phonological markedness [was Re: Happy New Year (to some)]
|From:||Thomas R. Wier <trwier@...>|
|Date:||Monday, January 5, 2004, 22:31|
From: Nik Taylor <yonjuuni@...>
> "Thomas R. Wier" wrote:
> > > "ra" is subject, "ro" (direct) object, "ru" the verb.
> > This seems to be an unlikely kind of alliteration in a natural
> > language. The only phonological difference between agents and
> > patients appears to be the fact that the vowel of one particle
> > is [+low], and the other is [-low], and are otherwise identical!
> Well, Japanese has wa for topic (frequently, tho not always, subject)
> and wo for accusative.
Correct me if I'm wrong, but isn't <wo> phonologically /o/?
Besides which, my point was that such a circumstance is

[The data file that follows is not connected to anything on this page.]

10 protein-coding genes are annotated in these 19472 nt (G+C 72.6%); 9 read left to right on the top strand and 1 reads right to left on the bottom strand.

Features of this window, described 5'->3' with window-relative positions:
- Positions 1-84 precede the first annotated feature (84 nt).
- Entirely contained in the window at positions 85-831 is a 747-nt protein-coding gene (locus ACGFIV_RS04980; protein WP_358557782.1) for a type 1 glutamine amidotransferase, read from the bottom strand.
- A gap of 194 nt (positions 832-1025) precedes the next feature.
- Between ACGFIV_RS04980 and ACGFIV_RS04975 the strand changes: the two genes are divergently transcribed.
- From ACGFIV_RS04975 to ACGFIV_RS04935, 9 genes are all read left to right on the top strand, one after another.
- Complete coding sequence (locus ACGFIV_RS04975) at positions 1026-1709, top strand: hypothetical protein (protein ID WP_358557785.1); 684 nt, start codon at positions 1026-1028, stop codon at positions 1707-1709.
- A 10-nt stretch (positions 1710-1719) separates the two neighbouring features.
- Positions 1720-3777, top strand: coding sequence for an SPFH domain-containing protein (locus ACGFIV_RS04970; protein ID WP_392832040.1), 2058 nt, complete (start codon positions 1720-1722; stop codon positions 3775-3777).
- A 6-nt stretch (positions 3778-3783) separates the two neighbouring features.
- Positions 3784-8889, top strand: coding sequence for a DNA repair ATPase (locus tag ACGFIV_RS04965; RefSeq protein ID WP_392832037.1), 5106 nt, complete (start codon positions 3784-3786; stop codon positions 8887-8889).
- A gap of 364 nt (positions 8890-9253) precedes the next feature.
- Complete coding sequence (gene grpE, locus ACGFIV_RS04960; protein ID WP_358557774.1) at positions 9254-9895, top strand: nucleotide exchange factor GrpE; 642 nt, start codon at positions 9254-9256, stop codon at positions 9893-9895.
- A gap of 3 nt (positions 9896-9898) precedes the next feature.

unlikely, not that it can't happen! The point of phonological
contrast is, afterall, to have contrast.
> And Latin had things like -us/-um or -a/-am.
> Also quite similar markers.
Those are bigger differences, though. No less than four features
differ between /s/ and /m/: [+-nasal], [+-continuant], [+-voice]
not to mention their place of articulation. (This assumes an early
stage of Latin where the /m/ was actually pronounced.) A better
example of what you're talking about is late Latin [a] vs. [a~],
after /m/ had already fallen away but leaving nasalization on the
Thomas Wier "I find it useful to meet my subjects personally,
Dept. of Linguistics because our secret police don't get it right
University of Chicago half the time." -- octogenarian Sheikh Zayed of
1010 E. 59th Street Abu Dhabi, to a French reporter.
Chicago, IL 60637